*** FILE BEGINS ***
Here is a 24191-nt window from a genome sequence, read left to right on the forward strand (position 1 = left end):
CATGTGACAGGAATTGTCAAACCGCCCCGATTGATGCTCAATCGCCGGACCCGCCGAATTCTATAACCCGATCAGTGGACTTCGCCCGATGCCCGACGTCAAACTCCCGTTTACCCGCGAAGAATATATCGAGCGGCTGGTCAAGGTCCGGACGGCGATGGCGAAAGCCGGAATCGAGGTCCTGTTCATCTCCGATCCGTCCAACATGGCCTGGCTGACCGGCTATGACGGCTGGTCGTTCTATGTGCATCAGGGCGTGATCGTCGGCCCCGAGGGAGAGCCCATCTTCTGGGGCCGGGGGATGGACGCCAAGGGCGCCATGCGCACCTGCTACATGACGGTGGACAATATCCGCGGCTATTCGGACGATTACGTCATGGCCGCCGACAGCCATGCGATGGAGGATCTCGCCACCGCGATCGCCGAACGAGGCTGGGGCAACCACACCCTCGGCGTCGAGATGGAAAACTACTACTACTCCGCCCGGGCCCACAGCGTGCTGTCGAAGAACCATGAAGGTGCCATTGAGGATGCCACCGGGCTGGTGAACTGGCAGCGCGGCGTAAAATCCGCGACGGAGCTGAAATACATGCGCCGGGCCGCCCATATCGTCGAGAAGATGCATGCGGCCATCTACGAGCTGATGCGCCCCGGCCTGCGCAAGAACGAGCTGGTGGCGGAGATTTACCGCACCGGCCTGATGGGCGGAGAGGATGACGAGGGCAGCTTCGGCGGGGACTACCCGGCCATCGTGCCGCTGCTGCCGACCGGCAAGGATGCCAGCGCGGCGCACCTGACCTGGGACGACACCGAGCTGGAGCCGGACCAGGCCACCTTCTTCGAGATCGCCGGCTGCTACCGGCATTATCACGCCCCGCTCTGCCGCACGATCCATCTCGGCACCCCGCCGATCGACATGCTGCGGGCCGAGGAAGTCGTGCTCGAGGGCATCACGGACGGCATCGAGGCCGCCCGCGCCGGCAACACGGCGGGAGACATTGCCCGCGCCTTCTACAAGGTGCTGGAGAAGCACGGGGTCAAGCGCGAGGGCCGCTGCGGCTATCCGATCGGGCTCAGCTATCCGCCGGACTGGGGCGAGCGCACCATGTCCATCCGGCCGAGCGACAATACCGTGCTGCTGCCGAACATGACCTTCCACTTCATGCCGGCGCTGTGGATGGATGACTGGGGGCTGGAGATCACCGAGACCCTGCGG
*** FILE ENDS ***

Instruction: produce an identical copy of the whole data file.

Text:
Here is a 24191-nt window from a genome sequence, read left to right on the forward strand (position 1 = left end):
CATGTGACAGGAATTGTCAAACCGCCCCGATTGATGCTCAATCGCCGGACCCGCCGAATTCTATAACCCGATCAGTGGACTTCGCCCGATGCCCGACGTCAAACTCCCGTTTACCCGCGAAGAATATATCGAGCGGCTGGTCAAGGTCCGGACGGCGATGGCGAAAGCCGGAATCGAGGTCCTGTTCATCTCCGATCCGTCCAACATGGCCTGGCTGACCGGCTATGACGGCTGGTCGTTCTATGTGCATCAGGGCGTGATCGTCGGCCCCGAGGGAGAGCCCATCTTCTGGGGCCGGGGGATGGACGCCAAGGGCGCCATGCGCACCTGCTACATGACGGTGGACAATATCCGCGGCTATTCGGACGATTACGTCATGGCCGCCGACAGCCATGCGATGGAGGATCTCGCCACCGCGATCGCCGAACGAGGCTGGGGCAACCACACCCTCGGCGTCGAGATGGAAAACTACTACTACTCCGCCCGGGCCCACAGCGTGCTGTCGAAGAACCATGAAGGTGCCATTGAGGATGCCACCGGGCTGGTGAACTGGCAGCGCGGCGTAAAATCCGCGACGGAGCTGAAATACATGCGCCGGGCCGCCCATATCGTCGAGAAGATGCATGCGGCCATCTACGAGCTGATGCGCCCCGGCCTGCGCAAGAACGAGCTGGTGGCGGAGATTTACCGCACCGGCCTGATGGGCGGAGAGGATGACGAGGGCAGCTTCGGCGGGGACTACCCGGCCATCGTGCCGCTGCTGCCGACCGGCAAGGATGCCAGCGCGGCGCACCTGACCTGGGACGACACCGAGCTGGAGCCGGACCAGGCCACCTTCTTCGAGATCGCCGGCTGCTACCGGCATTATCACGCCCCGCTCTGCCGCACGATCCATCTCGGCACCCCGCCGATCGACATGCTGCGGGCCGAGGAAGTCGTGCTCGAGGGCATCACGGACGGCATCGAGGCCGCCCGCGCCGGCAACACGGCGGGAGACATTGCCCGCGCCTTCTACAAGGTGCTGGAGAAGCACGGGGTCAAGCGCGAGGGCCGCTGCGGCTATCCGATCGGGCTCAGCTATCCGCCGGACTGGGGCGAGCGCACCATGTCCATCCGGCCGAGCGACAATACCGTGCTGCTGCCGAACATGACCTTCCACTTCATGCCGGCGCTGTGGATGGATGACTGGGGGCTGGAGATCACCGAGACCCTGCGG